Transportability of an empirically supported dissonance-based prevention program for eating disorders

Marisol Perez, Carolyn Black Becker, Ana Ramirez

Research output: Contribution to journalArticlepeer-review

42 Scopus citations


This study sought to evaluate the degree to which positive effects remained when a well studied cognitive dissonance eating disorder prevention program was disseminated through a large national sorority under naturalistic conditions. All participants underwent a 2-session program run by peer facilitators. The sample included 182 undergraduate women from a local chapter of a national sorority at a large public university. Analyses revealed that the program significantly reduced body dissatisfaction, thin ideal internalization, dietary restraint, and the use of the media as a source of information about beauty, and restrained eating. Importantly, effect sizes were maintained at 5-months and 1-year follow-up. These findings demonstrate that empirically supported programs can remain effective when disseminated with careful training in large social systems.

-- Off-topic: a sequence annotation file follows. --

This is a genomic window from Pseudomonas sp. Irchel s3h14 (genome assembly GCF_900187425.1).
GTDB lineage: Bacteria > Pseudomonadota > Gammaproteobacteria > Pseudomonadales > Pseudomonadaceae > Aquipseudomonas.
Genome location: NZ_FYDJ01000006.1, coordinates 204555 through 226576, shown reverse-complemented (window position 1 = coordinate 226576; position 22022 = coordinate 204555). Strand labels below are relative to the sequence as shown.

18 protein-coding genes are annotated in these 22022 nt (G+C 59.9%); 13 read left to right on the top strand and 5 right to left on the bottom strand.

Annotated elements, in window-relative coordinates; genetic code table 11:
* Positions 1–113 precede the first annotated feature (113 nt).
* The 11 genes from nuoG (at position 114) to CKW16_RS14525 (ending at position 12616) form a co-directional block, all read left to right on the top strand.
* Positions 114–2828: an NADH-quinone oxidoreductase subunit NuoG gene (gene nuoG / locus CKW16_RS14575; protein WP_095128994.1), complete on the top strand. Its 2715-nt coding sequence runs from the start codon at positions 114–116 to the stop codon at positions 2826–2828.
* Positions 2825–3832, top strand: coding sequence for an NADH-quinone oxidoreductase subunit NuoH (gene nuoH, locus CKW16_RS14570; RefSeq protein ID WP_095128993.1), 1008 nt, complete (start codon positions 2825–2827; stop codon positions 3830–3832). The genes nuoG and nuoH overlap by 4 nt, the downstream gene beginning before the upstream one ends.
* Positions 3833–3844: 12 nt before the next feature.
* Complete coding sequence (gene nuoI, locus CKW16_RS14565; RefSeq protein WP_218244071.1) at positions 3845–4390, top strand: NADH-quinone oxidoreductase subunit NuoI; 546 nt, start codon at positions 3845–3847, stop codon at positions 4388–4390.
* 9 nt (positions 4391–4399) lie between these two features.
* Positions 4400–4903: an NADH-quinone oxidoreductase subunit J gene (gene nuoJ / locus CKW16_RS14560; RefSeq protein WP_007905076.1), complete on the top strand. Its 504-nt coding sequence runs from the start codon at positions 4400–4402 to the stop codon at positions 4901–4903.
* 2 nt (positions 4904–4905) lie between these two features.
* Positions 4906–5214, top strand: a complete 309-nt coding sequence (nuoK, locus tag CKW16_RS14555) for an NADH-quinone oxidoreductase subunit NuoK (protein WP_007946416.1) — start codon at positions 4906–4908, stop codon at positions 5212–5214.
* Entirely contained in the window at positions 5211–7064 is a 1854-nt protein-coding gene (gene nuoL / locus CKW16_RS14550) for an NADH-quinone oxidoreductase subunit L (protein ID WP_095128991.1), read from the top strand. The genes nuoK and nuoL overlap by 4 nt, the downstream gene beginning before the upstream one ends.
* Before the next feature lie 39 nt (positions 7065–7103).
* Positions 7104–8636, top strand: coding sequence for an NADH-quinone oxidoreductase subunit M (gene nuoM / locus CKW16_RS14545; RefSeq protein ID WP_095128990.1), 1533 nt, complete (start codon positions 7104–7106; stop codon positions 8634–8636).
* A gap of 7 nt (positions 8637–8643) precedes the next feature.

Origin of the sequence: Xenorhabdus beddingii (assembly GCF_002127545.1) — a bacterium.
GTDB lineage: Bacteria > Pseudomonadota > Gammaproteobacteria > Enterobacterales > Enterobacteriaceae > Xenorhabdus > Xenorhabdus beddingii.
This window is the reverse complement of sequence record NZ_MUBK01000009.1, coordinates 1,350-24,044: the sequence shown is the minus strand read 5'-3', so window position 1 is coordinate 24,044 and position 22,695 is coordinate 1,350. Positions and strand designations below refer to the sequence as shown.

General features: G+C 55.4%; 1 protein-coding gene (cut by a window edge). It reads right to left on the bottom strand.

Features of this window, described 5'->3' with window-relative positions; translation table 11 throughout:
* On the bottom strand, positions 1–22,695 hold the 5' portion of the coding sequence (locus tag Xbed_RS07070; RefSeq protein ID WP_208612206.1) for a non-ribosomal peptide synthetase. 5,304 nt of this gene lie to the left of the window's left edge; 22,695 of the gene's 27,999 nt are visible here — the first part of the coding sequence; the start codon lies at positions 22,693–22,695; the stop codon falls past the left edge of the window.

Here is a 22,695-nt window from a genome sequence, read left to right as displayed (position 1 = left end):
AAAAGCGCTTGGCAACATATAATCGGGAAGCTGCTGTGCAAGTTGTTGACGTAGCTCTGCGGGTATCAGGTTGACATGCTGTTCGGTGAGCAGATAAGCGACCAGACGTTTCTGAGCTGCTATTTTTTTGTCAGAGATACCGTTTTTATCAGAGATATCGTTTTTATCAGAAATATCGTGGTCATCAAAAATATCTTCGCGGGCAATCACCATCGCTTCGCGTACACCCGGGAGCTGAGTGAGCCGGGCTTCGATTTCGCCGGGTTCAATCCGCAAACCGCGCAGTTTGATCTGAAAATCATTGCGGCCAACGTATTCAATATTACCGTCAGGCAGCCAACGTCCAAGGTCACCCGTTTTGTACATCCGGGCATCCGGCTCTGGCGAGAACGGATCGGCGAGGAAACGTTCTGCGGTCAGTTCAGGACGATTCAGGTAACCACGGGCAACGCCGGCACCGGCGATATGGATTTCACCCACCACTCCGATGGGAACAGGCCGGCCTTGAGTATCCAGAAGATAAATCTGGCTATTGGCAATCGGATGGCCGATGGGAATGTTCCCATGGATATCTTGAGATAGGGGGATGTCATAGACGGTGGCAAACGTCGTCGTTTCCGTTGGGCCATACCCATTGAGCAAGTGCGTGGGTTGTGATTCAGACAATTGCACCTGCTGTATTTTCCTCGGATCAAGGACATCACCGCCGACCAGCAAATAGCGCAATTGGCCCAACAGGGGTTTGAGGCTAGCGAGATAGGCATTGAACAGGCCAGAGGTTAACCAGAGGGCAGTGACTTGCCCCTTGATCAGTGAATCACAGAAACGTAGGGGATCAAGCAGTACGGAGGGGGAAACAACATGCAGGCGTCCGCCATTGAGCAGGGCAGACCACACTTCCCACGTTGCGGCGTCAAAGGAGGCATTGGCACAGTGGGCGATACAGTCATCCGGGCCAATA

Original languageEnglish (US)
Pages (from-to)179-186
Number of pages8
JournalBody Image
Issue number3
StatePublished - Jun 2010
Externally publishedYes


  • Cognitive dissonance
  • Eating disorders
  • Effectiveness
  • Prevention
  • Sorority

ASJC Scopus subject areas

  • Social Psychology
  • Applied Psychology
  • Psychology(all)


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